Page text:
Sunday, July 1, 2018

INTERNATIONAL COUNCIL OF OPHTHALMOLOGY (ICO) GUIDELINES FOR GLAUCOMA EYECARE




The International Council of Ophthalmology (ICO) had released its guidelines for the care of glaucoma patients in 2015. The guidelines consist of only 28 pages, with hardly 17 pages devoted to actual recommendations for glaucoma care.This makes it one of the briefest guidelines for glaucoma management.



The various sections of the guidelines and their highlights are presented below:

Section
Highlights
Introduction
Glaucoma refers to a group of diseases, in which optic nerve damage is the common pathology that leads to vision loss.

The risk of blindness from glaucoma depends on the height of IOP, severity of disease, age of onset and other determinants of susceptibility such as family history of glaucoma.

In low resource settings, certain management challenges are seen, such as: inability to pay, treatment rejection, poor compliance, lack of education and awareness, long distance from healthcare facilities, insufficient medical professionals and equipment.

Risk factors:
For POAG
For PACG
Elevated IOP, increasing age, positive family history, racial background, myopia, thin cornea, hypertension, and diabetes mellitus.
Racial background, increasing age, female gender, positive family history and hyperopia.
Initial clinical assessment of glaucoma
History taking, including complaints; medical, surgical, family, social, professional, allergic histories; and review of systems.

Evaluate the patient to assess for glaucoma and its stage.

The equipment required for assessment are given separately for low resource and intermediate/high resource settings.

The “Glaucoma Assessment Checklist” includes evaluation of: (1) Visual acuity [VA] (2) Refractive error (3) Pupils (4) Lids/sclera/conjunctiva (5) Cornea (6) Corneal thickness (7) IOP (8) Anterior segment (9) Angle structures [gonioscopy] (10) Iris (11) Lens (12) Optic nerve [ON]. Early ON damage may include a cup 0.5; focal RNFL defects; focal rim thinning; vertical cupping; cup/disc asymmetry; focal excavation; disc hemorrhage; and departure from ISNT rule. Moderate to advanced ON damage may include a large cup 0.7; diffuse RNFL defects; diffuse rim thinning; ON excavation; acquired pit of the ON and disc hemorrhage. (13) Fundus: Look for diabetic retinopathy, macular degeneration and other retinal disorders (14) Visual fields. Preservation of visual function is the ultimate goal of all glaucoma management strategies. The VF is a measure of visual function that is not captured with the VA test. VF testing identifies, locates and quantifies the extent of field loss. The presence of VF damage may indicate moderate to advanced disease. Monitoring of VFs is important to monitor disease instability.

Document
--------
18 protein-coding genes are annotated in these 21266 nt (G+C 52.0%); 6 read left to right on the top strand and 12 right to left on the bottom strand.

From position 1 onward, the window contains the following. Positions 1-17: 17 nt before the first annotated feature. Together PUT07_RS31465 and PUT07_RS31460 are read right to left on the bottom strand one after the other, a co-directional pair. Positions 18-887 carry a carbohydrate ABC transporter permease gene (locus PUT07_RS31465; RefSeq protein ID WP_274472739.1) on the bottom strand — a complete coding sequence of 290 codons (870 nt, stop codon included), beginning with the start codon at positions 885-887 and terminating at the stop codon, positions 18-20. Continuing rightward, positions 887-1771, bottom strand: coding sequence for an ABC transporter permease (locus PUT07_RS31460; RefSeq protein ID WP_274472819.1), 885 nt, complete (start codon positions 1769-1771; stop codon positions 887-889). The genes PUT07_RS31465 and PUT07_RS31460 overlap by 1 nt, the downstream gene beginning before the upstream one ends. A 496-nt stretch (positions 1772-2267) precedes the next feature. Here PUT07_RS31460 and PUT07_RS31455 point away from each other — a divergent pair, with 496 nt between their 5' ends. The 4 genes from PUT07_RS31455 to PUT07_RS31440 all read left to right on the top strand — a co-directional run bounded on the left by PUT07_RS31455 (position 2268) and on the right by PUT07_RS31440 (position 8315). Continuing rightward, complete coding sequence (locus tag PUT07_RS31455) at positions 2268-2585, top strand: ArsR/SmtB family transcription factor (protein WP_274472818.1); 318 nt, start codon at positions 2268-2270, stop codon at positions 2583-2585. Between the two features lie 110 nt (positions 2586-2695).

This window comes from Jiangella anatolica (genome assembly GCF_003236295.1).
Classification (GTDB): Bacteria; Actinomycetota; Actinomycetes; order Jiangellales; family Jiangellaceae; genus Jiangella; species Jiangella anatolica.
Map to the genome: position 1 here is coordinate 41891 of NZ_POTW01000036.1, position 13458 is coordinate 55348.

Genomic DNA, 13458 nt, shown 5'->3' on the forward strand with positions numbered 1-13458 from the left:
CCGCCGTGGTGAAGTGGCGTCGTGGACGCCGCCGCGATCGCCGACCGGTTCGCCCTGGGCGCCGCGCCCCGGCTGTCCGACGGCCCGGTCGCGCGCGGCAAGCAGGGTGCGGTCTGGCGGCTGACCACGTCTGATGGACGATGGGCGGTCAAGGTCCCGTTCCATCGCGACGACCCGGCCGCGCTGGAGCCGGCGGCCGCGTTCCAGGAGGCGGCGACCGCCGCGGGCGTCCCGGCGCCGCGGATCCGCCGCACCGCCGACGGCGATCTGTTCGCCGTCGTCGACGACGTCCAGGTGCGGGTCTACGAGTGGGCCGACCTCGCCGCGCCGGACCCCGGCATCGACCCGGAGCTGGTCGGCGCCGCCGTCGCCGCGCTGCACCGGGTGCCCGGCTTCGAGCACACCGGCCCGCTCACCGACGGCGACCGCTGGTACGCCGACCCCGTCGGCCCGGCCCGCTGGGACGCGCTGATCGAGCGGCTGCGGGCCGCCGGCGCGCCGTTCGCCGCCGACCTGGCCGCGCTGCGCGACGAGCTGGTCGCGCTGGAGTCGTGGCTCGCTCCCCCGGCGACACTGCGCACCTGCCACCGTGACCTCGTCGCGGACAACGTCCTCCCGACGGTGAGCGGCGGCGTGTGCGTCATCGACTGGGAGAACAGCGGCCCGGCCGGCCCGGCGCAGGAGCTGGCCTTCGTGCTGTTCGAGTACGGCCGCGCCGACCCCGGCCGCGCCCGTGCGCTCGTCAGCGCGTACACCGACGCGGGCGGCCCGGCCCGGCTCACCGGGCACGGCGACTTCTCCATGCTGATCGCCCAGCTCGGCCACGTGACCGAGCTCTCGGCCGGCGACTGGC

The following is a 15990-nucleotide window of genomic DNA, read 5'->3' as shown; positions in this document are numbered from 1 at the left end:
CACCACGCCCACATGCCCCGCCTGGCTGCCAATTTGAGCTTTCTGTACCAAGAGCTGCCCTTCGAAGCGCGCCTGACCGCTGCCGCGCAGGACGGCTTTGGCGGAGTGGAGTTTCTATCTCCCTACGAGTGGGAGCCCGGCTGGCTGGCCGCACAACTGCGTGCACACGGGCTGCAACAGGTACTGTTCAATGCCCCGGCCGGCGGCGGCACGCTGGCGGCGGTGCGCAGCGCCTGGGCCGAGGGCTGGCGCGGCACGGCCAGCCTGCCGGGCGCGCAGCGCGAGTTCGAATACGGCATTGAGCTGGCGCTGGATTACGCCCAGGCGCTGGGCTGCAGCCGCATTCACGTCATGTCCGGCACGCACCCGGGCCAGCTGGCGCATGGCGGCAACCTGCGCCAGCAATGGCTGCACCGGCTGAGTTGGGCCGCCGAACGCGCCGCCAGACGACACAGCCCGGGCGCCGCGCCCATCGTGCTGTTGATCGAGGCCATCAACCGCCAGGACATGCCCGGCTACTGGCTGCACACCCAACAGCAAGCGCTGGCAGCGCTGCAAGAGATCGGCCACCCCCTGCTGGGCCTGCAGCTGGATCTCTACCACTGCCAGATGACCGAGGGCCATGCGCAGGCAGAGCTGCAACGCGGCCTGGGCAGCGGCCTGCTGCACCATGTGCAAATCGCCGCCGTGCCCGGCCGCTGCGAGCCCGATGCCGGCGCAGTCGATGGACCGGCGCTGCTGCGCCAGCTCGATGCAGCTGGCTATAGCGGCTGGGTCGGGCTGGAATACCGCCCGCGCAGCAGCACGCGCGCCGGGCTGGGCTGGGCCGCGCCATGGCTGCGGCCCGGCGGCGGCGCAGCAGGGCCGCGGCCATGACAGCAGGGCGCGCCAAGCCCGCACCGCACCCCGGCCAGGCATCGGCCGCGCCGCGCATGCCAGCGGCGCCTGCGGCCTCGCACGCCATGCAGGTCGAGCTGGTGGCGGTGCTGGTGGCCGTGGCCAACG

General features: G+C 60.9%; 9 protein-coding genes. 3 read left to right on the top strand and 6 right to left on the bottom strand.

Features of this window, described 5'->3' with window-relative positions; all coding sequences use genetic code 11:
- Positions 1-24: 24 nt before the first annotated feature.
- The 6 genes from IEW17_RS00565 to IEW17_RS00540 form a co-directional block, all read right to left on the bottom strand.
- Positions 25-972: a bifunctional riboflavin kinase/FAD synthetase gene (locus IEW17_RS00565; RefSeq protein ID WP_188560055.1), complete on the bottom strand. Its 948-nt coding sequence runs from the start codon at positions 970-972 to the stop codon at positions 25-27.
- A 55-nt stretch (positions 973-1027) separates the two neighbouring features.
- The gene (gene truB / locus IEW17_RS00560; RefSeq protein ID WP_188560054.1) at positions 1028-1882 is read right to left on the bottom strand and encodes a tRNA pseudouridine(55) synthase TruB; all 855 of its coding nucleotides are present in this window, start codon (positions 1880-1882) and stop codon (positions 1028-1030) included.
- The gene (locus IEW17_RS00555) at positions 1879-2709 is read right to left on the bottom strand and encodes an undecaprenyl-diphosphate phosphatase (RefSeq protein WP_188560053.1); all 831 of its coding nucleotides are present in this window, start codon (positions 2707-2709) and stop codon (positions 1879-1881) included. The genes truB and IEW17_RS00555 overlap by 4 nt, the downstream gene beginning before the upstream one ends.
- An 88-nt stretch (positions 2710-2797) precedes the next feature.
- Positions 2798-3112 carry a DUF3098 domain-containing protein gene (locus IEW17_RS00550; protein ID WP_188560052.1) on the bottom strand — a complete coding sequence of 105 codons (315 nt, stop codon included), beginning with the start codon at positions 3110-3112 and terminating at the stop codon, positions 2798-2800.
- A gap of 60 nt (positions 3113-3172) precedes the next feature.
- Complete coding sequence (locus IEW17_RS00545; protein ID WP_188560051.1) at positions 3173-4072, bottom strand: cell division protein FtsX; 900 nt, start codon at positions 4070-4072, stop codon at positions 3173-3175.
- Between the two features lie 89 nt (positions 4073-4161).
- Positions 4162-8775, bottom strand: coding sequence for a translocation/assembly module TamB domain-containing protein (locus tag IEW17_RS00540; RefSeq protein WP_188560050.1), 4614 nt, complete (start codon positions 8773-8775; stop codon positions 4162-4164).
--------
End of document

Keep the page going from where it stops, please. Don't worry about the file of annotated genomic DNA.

Approach to open angle glaucoma care
The recommendation for initiating treatment for patients identified with POAG is given, based on severity. 

A list of medications required for diagnosis and management of glaucoma is also provided.

The settings for laser trabeculoplasty and cyclophotocoagulation are given.

Follow up of patients in the form of “Ongoing open angle glaucoma care” is provided in brief. Indicators of unstable OAG are: (1) Elevated IOP due to poor compliance, drug intolerance or uncontrolled glaucoma. (2) Progressive ON changes such as expanding RNFL defects, new disc hemorrhages and rim thinning. (3) Progressive VF changes characterized by expansion of size and depth of defects, confirmed by repeated testing.

Glaucoma can, therefore, be classified into: (1) Stable (2) Unstable glaucoma.

The examination findings, treatment plan and follow-up schedules are provided.
Approach to closed angle glaucoma care
Iridotomy is first-line treatment for closed angle glaucoma patients.

Initiating care recommendations based on pupillary block and plateau iris are provided.

Laser iridotomy and iridoplasty parameters are given also.

Indicators of unstable angle closure glaucoma: (1) Persistent angle closure= synechiae, failed iridotomy (2) Elevated IOP (3) Progressive ON changes (4) Progressive VF changes.
Follow-up and treatment based on “stable” or “unstable” glaucoma is recommended.
Indicators to assess glaucoma care programs

Factors such as prevalence of glaucoma in the population, screening for glaucoma and number of patients being treated, can be used as indicators to assess glaucoma eye care programs.



THE GUIDELINES ARE AVAILABLE FOR FREE DOWNLOAD FROM THE FOLLOWING LINK:
http://www.icoph.org/downloads/ICOGlaucomaGuidelines.pdf 

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